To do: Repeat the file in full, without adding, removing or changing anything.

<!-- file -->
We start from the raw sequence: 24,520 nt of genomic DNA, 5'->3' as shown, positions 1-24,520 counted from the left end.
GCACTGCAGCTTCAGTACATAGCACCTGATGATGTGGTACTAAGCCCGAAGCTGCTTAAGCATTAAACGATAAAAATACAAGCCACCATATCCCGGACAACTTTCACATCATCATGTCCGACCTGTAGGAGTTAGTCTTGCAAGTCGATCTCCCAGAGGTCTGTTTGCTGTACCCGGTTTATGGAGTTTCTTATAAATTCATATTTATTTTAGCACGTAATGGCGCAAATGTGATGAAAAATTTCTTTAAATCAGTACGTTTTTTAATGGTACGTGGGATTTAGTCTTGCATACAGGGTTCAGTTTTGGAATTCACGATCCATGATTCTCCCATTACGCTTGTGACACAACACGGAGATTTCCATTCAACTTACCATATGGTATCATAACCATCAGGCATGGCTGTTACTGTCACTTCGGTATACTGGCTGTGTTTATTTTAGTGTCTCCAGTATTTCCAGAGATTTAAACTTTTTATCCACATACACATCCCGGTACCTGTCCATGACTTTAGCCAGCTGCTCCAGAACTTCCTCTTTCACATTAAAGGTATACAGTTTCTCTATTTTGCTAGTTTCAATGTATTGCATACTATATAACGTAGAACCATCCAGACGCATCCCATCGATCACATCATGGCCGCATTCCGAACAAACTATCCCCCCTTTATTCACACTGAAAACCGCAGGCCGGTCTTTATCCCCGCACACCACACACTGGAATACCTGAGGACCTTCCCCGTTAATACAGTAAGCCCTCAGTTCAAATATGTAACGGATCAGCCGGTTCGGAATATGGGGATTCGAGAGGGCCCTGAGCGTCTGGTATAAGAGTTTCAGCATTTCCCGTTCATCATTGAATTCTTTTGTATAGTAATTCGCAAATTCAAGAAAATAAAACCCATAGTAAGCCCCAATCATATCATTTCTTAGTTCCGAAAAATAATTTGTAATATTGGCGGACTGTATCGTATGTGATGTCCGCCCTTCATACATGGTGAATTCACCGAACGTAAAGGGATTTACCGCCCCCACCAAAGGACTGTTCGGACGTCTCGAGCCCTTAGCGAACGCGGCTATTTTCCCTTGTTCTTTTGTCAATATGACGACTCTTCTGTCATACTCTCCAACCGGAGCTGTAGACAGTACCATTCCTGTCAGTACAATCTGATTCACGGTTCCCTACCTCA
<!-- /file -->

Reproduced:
We start from the raw sequence: 24,520 nt of genomic DNA, 5'->3' as shown, positions 1-24,520 counted from the left end.
GCACTGCAGCTTCAGTACATAGCACCTGATGATGTGGTACTAAGCCCGAAGCTGCTTAAGCATTAAACGATAAAAATACAAGCCACCATATCCCGGACAACTTTCACATCATCATGTCCGACCTGTAGGAGTTAGTCTTGCAAGTCGATCTCCCAGAGGTCTGTTTGCTGTACCCGGTTTATGGAGTTTCTTATAAATTCATATTTATTTTAGCACGTAATGGCGCAAATGTGATGAAAAATTTCTTTAAATCAGTACGTTTTTTAATGGTACGTGGGATTTAGTCTTGCATACAGGGTTCAGTTTTGGAATTCACGATCCATGATTCTCCCATTACGCTTGTGACACAACACGGAGATTTCCATTCAACTTACCATATGGTATCATAACCATCAGGCATGGCTGTTACTGTCACTTCGGTATACTGGCTGTGTTTATTTTAGTGTCTCCAGTATTTCCAGAGATTTAAACTTTTTATCCACATACACATCCCGGTACCTGTCCATGACTTTAGCCAGCTGCTCCAGAACTTCCTCTTTCACATTAAAGGTATACAGTTTCTCTATTTTGCTAGTTTCAATGTATTGCATACTATATAACGTAGAACCATCCAGACGCATCCCATCGATCACATCATGGCCGCATTCCGAACAAACTATCCCCCCTTTATTCACACTGAAAACCGCAGGCCGGTCTTTATCCCCGCACACCACACACTGGAATACCTGAGGACCTTCCCCGTTAATACAGTAAGCCCTCAGTTCAAATATGTAACGGATCAGCCGGTTCGGAATATGGGGATTCGAGAGGGCCCTGAGCGTCTGGTATAAGAGTTTCAGCATTTCCCGTTCATCATTGAATTCTTTTGTATAGTAATTCGCAAATTCAAGAAAATAAAACCCATAGTAAGCCCCAATCATATCATTTCTTAGTTCCGAAAAATAATTTGTAATATTGGCGGACTGTATCGTATGTGATGTCCGCCCTTCATACATGGTGAATTCACCGAACGTAAAGGGATTTACCGCCCCCACCAAAGGACTGTTCGGACGTCTCGAGCCCTTAGCGAACGCGGCTATTTTCCCTTGTTCTTTTGTCAATATGACGACTCTTCTGTCATACTCTCCAACCGGAGCTGTAGACAGTACCATTCCTGTCAGTACAATCTGATTCACGGTTCCCTACCTCA